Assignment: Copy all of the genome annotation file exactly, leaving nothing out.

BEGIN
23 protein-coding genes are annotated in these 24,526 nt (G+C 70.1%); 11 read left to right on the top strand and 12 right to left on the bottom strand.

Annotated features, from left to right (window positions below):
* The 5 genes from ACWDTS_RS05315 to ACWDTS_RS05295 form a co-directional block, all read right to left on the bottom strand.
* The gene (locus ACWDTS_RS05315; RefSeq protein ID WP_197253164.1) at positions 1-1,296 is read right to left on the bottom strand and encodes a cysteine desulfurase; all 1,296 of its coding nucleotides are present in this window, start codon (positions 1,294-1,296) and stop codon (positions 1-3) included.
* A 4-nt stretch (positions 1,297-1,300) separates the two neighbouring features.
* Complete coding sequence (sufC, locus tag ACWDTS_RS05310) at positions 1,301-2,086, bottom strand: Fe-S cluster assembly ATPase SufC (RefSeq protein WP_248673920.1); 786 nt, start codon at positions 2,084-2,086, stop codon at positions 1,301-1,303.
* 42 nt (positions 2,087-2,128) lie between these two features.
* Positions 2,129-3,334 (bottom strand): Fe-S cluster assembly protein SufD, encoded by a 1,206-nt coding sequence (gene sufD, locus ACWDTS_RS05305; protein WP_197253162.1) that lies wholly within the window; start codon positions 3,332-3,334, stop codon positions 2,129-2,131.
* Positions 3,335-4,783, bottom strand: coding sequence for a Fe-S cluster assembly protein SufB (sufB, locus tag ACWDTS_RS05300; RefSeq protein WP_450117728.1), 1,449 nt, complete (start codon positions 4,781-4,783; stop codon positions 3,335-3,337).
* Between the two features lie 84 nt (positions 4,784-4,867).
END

23 protein-coding genes are annotated in these 24,526 nt (G+C 70.1%); 11 read left to right on the top strand and 12 right to left on the bottom strand.

Annotated features, from left to right (window positions below):
* The 5 genes from ACWDTS_RS05315 to ACWDTS_RS05295 form a co-directional block, all read right to left on the bottom strand.
* The gene (locus ACWDTS_RS05315; RefSeq protein ID WP_197253164.1) at positions 1-1,296 is read right to left on the bottom strand and encodes a cysteine desulfurase; all 1,296 of its coding nucleotides are present in this window, start codon (positions 1,294-1,296) and stop codon (positions 1-3) included.
* A 4-nt stretch (positions 1,297-1,300) separates the two neighbouring features.
* Complete coding sequence (sufC, locus tag ACWDTS_RS05310) at positions 1,301-2,086, bottom strand: Fe-S cluster assembly ATPase SufC (RefSeq protein WP_248673920.1); 786 nt, start codon at positions 2,084-2,086, stop codon at positions 1,301-1,303.
* 42 nt (positions 2,087-2,128) lie between these two features.
* Positions 2,129-3,334 (bottom strand): Fe-S cluster assembly protein SufD, encoded by a 1,206-nt coding sequence (gene sufD, locus ACWDTS_RS05305; protein WP_197253162.1) that lies wholly within the window; start codon positions 3,332-3,334, stop codon positions 2,129-2,131.
* Positions 3,335-4,783, bottom strand: coding sequence for a Fe-S cluster assembly protein SufB (sufB, locus tag ACWDTS_RS05300; RefSeq protein WP_450117728.1), 1,449 nt, complete (start codon positions 4,781-4,783; stop codon positions 3,335-3,337).
* Between the two features lie 84 nt (positions 4,784-4,867).